Latin America Forest News Updates May – July 2011

LIMA, Peru (1 August, 2011)_ We are periodically reviewing news articles on forests and climate change in Latin America and the Amazon region. The last few months have seen a wave of criticism in Brazilian media due to proposed changes to the national Forests Code; Central and South American countries announcing international cooperation initiatives to tackle deforestation; and a six-fold increase in deforestation of the Brazilian Amazon.

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Aerial view of the Amazon Rainforest, near Manaus, the capital of the Brazilian state of Amazonas. Photo by Neil Palmer/CIAT

LIMA, Peru (1 August, 2011)_ We are periodically reviewing the most relevant news articles on forests and climate change in Latin America and the Amazon region.

Latin America news digests are compiled by Gabriela Ramirez GalindoRegional Communications Officer for CIFOR’s Latin America office.

  • Brazil’s environmental agency reported defoliation of 180 hectares of tropical forests with “agent orange”, a toxic herbicide which can damage the environment, pollute groundwater and kill animals and insects. Doble Dividento and Mongabay reported that the along with the dangerous herbicide, another four tons of chemical products capable of destroying 3,000 hectares were discovered along the Trans-Amazon highway during the systematic monitoring of the forests regularly performed by the government.



  • Violence against forests activists continue, adding to a death toll of more than 1000 in 20 years according to the Guardian. One of the latest victims was Jose Luiz da Silva, an activist of the Pernanbuco State, in the northeast of the country, according to a report of the Comisión Pastoral de la Tierra (CPT) and reported by AFP, which published a list of 125 threatened activists.
  • This month, countries in the Amazon and the Central America regions announced international cooperation initiatives to tackle deforestation and climate change. In the Amazon region, Bolivia, Brazil, Colombia, Ecuador, Guyana, Peru, Surinam and Venezuela agreed to monitor and compare deforestation rates, reported EFE. The eight Amazon countries said that unlike the methods used to measure deforestation, the main drivers of deforestation- pressure over land use, cattle ranching, agriculture and illegal mining expansion – are common to all countries.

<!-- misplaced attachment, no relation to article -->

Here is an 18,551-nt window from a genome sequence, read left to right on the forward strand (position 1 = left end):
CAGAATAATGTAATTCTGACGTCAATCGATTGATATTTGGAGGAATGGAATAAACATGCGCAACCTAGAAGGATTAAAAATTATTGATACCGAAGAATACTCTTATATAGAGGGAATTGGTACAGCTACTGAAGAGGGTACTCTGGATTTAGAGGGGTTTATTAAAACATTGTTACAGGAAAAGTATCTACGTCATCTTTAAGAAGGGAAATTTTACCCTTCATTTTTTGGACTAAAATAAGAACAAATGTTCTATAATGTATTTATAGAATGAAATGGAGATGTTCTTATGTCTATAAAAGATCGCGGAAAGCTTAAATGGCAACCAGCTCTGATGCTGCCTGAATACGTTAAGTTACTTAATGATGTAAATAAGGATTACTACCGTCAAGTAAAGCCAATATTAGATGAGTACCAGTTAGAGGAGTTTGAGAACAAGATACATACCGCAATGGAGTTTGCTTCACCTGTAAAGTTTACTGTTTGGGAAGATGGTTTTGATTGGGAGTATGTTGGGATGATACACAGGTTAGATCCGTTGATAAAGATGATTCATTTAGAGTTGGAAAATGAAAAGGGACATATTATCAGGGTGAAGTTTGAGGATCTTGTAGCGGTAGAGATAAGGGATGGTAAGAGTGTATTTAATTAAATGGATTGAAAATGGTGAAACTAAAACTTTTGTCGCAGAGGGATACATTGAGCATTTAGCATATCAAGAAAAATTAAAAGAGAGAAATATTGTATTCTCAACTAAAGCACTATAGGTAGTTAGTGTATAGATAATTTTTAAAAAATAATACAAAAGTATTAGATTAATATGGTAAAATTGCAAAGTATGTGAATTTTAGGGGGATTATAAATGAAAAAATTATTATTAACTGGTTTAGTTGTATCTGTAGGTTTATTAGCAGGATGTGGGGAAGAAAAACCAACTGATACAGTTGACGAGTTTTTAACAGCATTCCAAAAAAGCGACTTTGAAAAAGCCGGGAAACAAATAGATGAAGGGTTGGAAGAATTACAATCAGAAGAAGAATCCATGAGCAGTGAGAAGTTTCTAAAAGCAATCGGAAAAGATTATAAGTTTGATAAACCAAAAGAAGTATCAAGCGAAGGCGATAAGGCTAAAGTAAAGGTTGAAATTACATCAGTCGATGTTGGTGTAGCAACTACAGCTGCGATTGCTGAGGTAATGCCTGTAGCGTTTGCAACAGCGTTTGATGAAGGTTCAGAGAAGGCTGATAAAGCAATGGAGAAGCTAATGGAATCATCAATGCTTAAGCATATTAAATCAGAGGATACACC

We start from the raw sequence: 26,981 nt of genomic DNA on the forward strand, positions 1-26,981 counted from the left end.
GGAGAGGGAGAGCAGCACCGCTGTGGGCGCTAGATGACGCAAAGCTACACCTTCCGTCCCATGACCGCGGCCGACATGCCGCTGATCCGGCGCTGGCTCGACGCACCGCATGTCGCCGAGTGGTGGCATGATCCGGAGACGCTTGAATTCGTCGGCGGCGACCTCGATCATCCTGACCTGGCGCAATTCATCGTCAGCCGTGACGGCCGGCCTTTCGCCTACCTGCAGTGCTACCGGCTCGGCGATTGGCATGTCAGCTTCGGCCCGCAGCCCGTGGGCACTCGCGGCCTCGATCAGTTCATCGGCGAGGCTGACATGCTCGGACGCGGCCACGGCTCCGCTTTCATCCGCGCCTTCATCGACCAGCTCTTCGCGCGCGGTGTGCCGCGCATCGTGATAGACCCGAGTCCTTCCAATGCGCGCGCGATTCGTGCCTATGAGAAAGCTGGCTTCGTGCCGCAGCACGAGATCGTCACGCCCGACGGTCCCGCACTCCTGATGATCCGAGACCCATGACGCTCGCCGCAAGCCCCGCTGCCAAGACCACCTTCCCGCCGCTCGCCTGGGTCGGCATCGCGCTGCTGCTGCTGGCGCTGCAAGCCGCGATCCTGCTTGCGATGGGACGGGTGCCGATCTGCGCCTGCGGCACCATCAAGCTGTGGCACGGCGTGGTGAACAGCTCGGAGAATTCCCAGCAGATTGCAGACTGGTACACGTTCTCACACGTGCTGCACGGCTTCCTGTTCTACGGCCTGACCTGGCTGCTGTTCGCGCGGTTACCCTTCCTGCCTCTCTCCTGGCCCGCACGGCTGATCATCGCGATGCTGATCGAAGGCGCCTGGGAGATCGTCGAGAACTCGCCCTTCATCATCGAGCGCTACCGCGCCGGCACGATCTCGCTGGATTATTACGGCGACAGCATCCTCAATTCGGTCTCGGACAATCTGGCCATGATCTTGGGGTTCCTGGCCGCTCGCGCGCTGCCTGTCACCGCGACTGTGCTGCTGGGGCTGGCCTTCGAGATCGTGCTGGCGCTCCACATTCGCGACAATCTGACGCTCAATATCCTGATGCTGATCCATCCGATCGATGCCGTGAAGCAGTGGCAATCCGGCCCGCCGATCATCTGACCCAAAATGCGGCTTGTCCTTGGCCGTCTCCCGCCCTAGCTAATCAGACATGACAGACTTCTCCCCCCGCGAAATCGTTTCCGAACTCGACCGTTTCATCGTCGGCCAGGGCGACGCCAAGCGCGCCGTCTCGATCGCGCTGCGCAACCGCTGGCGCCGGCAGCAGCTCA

• In Central America, the creation of a climate database was announced, which will help the countries in the region to evaluate risks and identify climate change adaptation activities. The database will include information about rainfall patterns and climate change adaptation over a period of 30 years, according to a Notimex report.


  • Civil societies are also doing their bit to protect forests. In Bolivia, indigenous and agrarian organizations have asked the Senate to approve a new bill called “Mother Earth Framework,” reported the agency Adital. The proposal arose from the World People’s Conference on Climate Change and the Rights of Mother Earth, which was held in April 2010 in Cochabamba, and proposed a minimum jail sentence of three years for those that harm the environment.



  • The month of July has seen a wave of criticism in Brazilian media due to proposed changes to the national Forests Code. The controversial bill to reform Brazil’s Forest Code was passed by the House of Representatives in May. Supporters of law reforms have called the code “outdated and poorly enforced”, while environmentalists criticize the new bill for weakening the actual Forest Code by granting “amnesty for illegal deforestation of up to 400 hectares per property and allowing clearing of forests along waterways and hillsides,” reported Mongabay.



  • In a country where cattle ranches account for at least 70 percent of the cleared forest in the Brazilian Amazon, it is estimated that  nearly a ton of carbon is generated per kilogram of meat. Brazil is the world’s largest producer of beef, but also an agricultural power in the production and exportation of sugar, coffee and soybeans reported the Center for International Forestry Research.



  • Peter May, a scientist working in Brazil in association with the Center for International Forestry Research, said in an interview that only “about 5 people in every 100 who are fined for environmental crimes ever pay up,” and affirmed that fines have not been a deterrent to avoid deforestation (see the article here).



  • In May, the BBC reported a six-fold increase in deforestation of the Brazilian Amazon.  Brazil’s space research institute said “satellite images show deforestation increased from 103 sq km in March and April 2010 to 593 sq km (229 sq miles) in the same period of 2011,” mainly in Mato Grosso state, the centre of soya bean farming. This month, Greenpeace documented deforestation in the Amazonas state with aerial photographs.


  • Controversial decisions by Brazil to increase the number of dams and the construction of the Atlantic to Pacific highway between Peru and Brazi have also been scrutinized by the media this month. It is hoped that the environmental challenges faced by Brazil will be become valuable lessons for other developing countries.


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